Common Core Under the Edwards Administration in Louisiana


Louisiana Governor John Bel Edwards is in his second month in office and it is apparent he will not fight Common Core like his predecessor Bobby Jindal did. He has already dropped the lawsuits the Jindal administration initiated, but in doing so caused some turmoil with the state’s Attorney General as The News Star reported earlier this month.

Louisiana Gov. John Bel Edwards said Thursday he will drop the appeal of a Bobby Jindal-era federal lawsuit seeking to block Common Core nationally, but new Louisiana Attorney General Jeff Landry said late Thursday that would be his decision to make.

“As Louisiana attorney general, I am intervening in this case, and I will determine if it will proceed,” Landry said.

Richard Carbo, the governor’s communications director, fired back.

“As far as the office of the governor is concerned, this case is over,” Carbo said. “If the Attorney General feels the need to pursue further litigation, he will proceed using his own resources.”

The Louisiana Board of Elementary and Secondary Education is set to vote March 5th on proposed revised ELA and Math academic standards. The review committee took the Common Core State Standards as the starting point and went from there.

I have NOT done a through review of these standards, but from scanning through the crosswalk document for the ELA standards it appears that what was mostly done was a revision of 81 standards, of those I read it appeared to be mainly tweaking the language of the original standards. This represents roughly 12% of the ELA standards. It still places an emphasis on information text so I can’t say that I’m very encouraged by what I’ve seen.

I could see there was definitely more work done on the math standards as I perused the crosswalk document. There were three new standards added. One elementary math standard was moved to a different grade. The high school math standards were reordered to reflect Algebra I, Geometry and Algebra II to do away with integrated math which I believe is a good change. Three standards were deleted. There were considerably more standards revised than what I saw with the ELA standards – 137 in all.  I think it’s unfortunate that like Common Core the draft Louisiana math standards stop at Algebra II.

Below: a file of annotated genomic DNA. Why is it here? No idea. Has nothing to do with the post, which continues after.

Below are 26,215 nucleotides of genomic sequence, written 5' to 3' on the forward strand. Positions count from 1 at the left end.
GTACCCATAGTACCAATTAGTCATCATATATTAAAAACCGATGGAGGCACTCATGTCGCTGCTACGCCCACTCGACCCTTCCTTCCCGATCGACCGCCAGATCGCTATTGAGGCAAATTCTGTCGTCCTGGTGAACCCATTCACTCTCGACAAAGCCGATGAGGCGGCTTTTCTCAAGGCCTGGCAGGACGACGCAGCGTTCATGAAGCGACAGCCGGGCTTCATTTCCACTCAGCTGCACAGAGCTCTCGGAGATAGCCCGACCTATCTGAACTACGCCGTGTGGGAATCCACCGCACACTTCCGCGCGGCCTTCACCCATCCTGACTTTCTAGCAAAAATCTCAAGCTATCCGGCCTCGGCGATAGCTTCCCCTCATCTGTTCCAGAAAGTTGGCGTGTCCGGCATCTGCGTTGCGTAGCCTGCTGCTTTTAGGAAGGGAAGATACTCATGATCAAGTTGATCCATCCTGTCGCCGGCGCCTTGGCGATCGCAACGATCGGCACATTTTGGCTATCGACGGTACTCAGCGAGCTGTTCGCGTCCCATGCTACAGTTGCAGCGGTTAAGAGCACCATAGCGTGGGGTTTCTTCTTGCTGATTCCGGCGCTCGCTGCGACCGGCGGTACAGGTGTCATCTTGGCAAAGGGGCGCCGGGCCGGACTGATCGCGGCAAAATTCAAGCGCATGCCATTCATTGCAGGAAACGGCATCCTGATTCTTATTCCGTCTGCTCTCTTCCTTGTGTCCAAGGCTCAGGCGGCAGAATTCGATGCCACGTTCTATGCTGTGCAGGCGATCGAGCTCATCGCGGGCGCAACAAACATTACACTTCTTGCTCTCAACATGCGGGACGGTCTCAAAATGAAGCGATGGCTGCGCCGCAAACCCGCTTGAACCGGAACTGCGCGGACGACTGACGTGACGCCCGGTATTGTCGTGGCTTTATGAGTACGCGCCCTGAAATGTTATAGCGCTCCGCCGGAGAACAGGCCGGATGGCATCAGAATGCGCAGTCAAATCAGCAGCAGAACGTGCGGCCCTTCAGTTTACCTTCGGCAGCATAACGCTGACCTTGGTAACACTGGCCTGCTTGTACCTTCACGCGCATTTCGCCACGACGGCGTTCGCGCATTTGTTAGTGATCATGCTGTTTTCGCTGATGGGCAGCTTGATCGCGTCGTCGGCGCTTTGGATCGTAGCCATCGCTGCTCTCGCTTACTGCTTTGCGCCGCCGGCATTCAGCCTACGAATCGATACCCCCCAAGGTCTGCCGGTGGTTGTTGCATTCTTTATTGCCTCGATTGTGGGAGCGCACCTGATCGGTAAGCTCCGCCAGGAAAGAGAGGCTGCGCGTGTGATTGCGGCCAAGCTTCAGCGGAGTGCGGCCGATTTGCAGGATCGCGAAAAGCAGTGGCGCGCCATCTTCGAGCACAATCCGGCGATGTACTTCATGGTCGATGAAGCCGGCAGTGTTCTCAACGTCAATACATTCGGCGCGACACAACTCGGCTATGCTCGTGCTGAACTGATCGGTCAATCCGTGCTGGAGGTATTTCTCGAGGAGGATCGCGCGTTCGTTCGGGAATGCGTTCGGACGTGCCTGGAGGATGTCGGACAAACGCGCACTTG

The ELA standards appear to be closer to a rebranding while the math standards had more work done. I’ll let others better qualified judge the quality of the new standards. All of this may be for naught if they continue to use PARCC as an assessment anyway.

I know many Louisiana parents were frustrated with how the review process went. I’m interested to hear from Louisiana parents, what are you hearing about the new standards? What is your opinion of them?

Update: J.R. Wilson, a TAE advocate and math expert, made these observations in an email after looking at the K-8 2015-2016 Louisiana Standards, Common Core State Standards and draft standards for Louisiana in math:

At the second grade level, the three sets of standards are presented in the same order and are identical.  Absolutely no changes, additions, or omissions. 

At the kindergarten level, there are three standards that differ from the Common Core State Standards slightly but not significantly.  One standard has been added for LA that is not in the CCSS.  In essence they are the same standards with much identical wording except for three standards.  The difference is minor and negligible.  The rest of the standards are presented in the same order and are identical. 

Like the Common Core, the LA standards don’t require the standard algorithm until grade 4. 

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